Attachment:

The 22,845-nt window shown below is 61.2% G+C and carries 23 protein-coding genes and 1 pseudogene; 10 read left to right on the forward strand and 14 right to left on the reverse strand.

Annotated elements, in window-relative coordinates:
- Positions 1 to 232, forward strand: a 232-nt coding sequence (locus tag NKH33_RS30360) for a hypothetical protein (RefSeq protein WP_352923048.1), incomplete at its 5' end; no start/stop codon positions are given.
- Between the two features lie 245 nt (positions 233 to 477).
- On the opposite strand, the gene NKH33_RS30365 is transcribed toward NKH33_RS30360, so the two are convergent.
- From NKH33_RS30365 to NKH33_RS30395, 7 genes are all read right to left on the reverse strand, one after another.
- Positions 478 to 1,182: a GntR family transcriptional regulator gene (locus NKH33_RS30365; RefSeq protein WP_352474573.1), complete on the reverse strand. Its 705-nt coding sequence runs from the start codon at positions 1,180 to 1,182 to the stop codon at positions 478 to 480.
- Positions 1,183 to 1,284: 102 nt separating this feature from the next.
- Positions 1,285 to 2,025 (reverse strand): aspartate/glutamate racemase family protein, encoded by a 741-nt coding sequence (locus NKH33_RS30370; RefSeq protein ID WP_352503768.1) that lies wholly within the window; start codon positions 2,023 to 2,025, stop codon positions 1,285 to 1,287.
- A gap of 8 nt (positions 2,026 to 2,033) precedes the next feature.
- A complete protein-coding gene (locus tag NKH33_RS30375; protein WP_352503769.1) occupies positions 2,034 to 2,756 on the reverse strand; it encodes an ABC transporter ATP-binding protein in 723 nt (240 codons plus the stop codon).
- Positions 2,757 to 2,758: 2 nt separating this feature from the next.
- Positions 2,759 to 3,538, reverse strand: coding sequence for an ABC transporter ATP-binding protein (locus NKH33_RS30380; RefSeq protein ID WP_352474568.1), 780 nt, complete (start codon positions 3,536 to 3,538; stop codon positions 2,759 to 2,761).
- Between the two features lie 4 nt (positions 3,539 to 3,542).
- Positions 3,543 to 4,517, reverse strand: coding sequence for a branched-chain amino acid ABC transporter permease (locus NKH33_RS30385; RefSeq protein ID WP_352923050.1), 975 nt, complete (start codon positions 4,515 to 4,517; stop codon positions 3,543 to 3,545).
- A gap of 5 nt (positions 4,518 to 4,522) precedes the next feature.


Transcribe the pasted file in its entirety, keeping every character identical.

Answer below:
The 22,845-nt window shown below is 61.2% G+C and carries 23 protein-coding genes and 1 pseudogene; 10 read left to right on the forward strand and 14 right to left on the reverse strand.

Annotated elements, in window-relative coordinates:
- Positions 1 to 232, forward strand: a 232-nt coding sequence (locus tag NKH33_RS30360) for a hypothetical protein (RefSeq protein WP_352923048.1), incomplete at its 5' end; no start/stop codon positions are given.
- Between the two features lie 245 nt (positions 233 to 477).
- On the opposite strand, the gene NKH33_RS30365 is transcribed toward NKH33_RS30360, so the two are convergent.
- From NKH33_RS30365 to NKH33_RS30395, 7 genes are all read right to left on the reverse strand, one after another.
- Positions 478 to 1,182: a GntR family transcriptional regulator gene (locus NKH33_RS30365; RefSeq protein WP_352474573.1), complete on the reverse strand. Its 705-nt coding sequence runs from the start codon at positions 1,180 to 1,182 to the stop codon at positions 478 to 480.
- Positions 1,183 to 1,284: 102 nt separating this feature from the next.
- Positions 1,285 to 2,025 (reverse strand): aspartate/glutamate racemase family protein, encoded by a 741-nt coding sequence (locus NKH33_RS30370; RefSeq protein ID WP_352503768.1) that lies wholly within the window; start codon positions 2,023 to 2,025, stop codon positions 1,285 to 1,287.
- A gap of 8 nt (positions 2,026 to 2,033) precedes the next feature.
- A complete protein-coding gene (locus tag NKH33_RS30375; protein WP_352503769.1) occupies positions 2,034 to 2,756 on the reverse strand; it encodes an ABC transporter ATP-binding protein in 723 nt (240 codons plus the stop codon).
- Positions 2,757 to 2,758: 2 nt separating this feature from the next.
- Positions 2,759 to 3,538, reverse strand: coding sequence for an ABC transporter ATP-binding protein (locus NKH33_RS30380; RefSeq protein ID WP_352474568.1), 780 nt, complete (start codon positions 3,536 to 3,538; stop codon positions 2,759 to 2,761).
- Between the two features lie 4 nt (positions 3,539 to 3,542).
- Positions 3,543 to 4,517, reverse strand: coding sequence for a branched-chain amino acid ABC transporter permease (locus NKH33_RS30385; RefSeq protein ID WP_352923050.1), 975 nt, complete (start codon positions 4,515 to 4,517; stop codon positions 3,543 to 3,545).
- A gap of 5 nt (positions 4,518 to 4,522) precedes the next feature.